The US and the UK have both moved to ban electronic devices larger than a mobile phone from cabins on flights from some Middle Eastern and North African countries. The new security measures will mean that electronic items and devices larger than a mobile phone will be required to be carried in checked luggage only, not in the main cabin in hand luggage. This will apply to (but is not limited to), laptops, tablets, portable DVD players, cameras, e-readers and gaming devices larger than a smartphone. The policy will come into effect on Friday 24 March 2017 and will impact flights travelling to the United States and the United Kingdom from the following list of countries.
The US policy has banned large electronic devices on flights from the following countries:
- Saudi Arabia
- United Arab Emirates
The UK’s policy, is slightly less restrictive and applies to flights from the following countries:
- Saudi Arabia
Qantas Airways has released the following statement on their website reporting that these changes will not impact Qantas passengers travelling on Qantas operated services. “There are no impacts to Qantas customers travelling on Qantas operated services following the announcement of new travel requirements that will be implemented by the US and UK restricting the carriage of electronic devices larger than a smartphone in the cabin of inbound flights from some Middle Eastern airports. Customers travelling with codeshare and interline partners to the US or UK should check the requirements of the operating carrier.”
Fairfax Newspapers are also reporting that while the measures should not stop passengers on direct flights to and from Australia bringing laptops, e-readers and other devices on board, there could be flow-on effects to travellers to the US or the UK due to these new tighter security concerns.
Emirates, Etihad Airways, British Airways and Qatar Airways have advised us directly that the new policy will be in place on their flights from the affected list of countries into the US and UK.
The new regulations will affect passengers transiting through the listed countries on to destinations in the US or UK and they will need to check in all prohibited devices before departing Australia.
This summarises what we have been are able to ascertain at this stage, but please be advised that details may be subject to change. We will continue to provide more information as it is confirmed by official channels.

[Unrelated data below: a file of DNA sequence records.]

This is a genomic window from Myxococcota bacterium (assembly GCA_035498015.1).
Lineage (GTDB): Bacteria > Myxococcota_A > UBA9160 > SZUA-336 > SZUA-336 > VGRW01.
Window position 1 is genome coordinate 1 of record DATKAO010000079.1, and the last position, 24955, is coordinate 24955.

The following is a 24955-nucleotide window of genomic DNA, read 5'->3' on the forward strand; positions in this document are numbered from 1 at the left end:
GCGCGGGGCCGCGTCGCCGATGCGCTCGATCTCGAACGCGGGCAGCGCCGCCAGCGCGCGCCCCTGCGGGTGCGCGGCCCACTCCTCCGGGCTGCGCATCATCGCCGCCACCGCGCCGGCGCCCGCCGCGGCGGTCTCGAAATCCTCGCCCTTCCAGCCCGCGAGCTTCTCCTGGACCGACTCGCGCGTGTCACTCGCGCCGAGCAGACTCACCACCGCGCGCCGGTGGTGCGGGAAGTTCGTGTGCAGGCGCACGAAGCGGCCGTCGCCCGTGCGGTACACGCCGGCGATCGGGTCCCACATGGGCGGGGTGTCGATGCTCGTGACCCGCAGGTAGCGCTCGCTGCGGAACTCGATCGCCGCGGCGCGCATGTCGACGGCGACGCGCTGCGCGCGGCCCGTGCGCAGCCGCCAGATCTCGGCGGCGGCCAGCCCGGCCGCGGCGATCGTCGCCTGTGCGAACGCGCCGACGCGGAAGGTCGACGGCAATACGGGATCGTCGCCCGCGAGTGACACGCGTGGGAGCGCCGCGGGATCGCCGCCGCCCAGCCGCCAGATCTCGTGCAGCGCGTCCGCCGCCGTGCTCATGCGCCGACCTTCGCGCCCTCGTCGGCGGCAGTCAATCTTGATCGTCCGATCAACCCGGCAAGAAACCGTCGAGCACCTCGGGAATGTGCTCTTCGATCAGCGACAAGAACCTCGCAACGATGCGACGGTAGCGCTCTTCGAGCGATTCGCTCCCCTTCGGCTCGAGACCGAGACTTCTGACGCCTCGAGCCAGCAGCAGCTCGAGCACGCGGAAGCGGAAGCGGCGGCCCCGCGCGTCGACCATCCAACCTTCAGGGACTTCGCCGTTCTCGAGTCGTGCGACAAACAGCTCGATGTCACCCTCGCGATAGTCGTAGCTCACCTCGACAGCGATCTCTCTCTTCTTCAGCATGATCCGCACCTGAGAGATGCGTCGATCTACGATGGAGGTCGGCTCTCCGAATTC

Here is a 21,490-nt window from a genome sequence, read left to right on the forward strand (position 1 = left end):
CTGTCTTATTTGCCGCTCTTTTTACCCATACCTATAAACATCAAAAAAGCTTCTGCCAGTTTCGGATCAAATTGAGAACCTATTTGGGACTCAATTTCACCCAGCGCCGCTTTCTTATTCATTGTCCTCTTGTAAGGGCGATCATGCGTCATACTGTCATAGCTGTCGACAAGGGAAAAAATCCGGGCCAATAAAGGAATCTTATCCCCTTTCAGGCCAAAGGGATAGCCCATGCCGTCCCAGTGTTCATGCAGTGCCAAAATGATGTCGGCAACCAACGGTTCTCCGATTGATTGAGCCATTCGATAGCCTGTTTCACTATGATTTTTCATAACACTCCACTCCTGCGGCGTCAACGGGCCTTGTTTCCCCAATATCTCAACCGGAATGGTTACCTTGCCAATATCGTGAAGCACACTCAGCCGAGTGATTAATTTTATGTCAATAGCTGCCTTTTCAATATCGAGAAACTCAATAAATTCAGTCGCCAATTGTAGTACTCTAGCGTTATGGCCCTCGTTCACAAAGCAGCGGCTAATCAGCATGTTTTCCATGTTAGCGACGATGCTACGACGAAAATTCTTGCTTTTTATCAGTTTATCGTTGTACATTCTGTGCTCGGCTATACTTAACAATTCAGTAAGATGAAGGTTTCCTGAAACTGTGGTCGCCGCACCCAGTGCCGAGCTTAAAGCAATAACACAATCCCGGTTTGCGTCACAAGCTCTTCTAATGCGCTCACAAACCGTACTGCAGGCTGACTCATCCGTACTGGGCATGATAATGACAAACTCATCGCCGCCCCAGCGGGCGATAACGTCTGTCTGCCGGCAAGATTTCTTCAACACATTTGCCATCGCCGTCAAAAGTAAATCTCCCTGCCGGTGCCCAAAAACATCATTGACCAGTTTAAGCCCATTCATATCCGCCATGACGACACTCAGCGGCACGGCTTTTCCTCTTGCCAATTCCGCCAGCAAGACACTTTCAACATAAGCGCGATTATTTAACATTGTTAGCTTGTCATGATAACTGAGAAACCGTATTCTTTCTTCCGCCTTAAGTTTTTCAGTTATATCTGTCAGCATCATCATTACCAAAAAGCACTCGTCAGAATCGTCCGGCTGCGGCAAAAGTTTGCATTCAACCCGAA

For more information on the UK policy click here: https://www.gov.uk/government/speeches/additional-airline-security-measures-on-some-routes-travelling-to-the-uk
For further information on the US policy click here: https://www.dhs.gov/news/2017/03/21/fact-sheet-aviation-security-enhancements-select-last-point-departure-airports
UK BANS ELECTRONICS ON FLIGHTS
In a statement, Transport Secretary Chris Grayling said: “The UK has some of the most robust aviation security measures in the world and at all times the safety and security of the public is our primary concern.
Today the U.S Government has advised the temporary restrictions of personal electronic devices larger than mobile phones will be banned in the cabins on certain flights direct to the U.S.
If you have any passengers travelling to the U.S here’s what they need to know:
They will be affected if they are flying to the U.S from the 10 following airports:
Istanbul, Turkey; Dubai and Abu Dhabi in the United Arab Emirates; Doha, Qatar; Amman, Jordan; Cairo, Egypt; Casablanca, Morocco; Jeddah and Riyadh in Saudi Arabia; Kuwait City, Kuwait
What exactly is banned? Laptops and larger electronics will be banned from being taken on board as carry-on luggage and will need to be checked in. Smartphones will be allowed, and Homeland Security advises “approved medical devices may be brought into the cabin after additional screening.”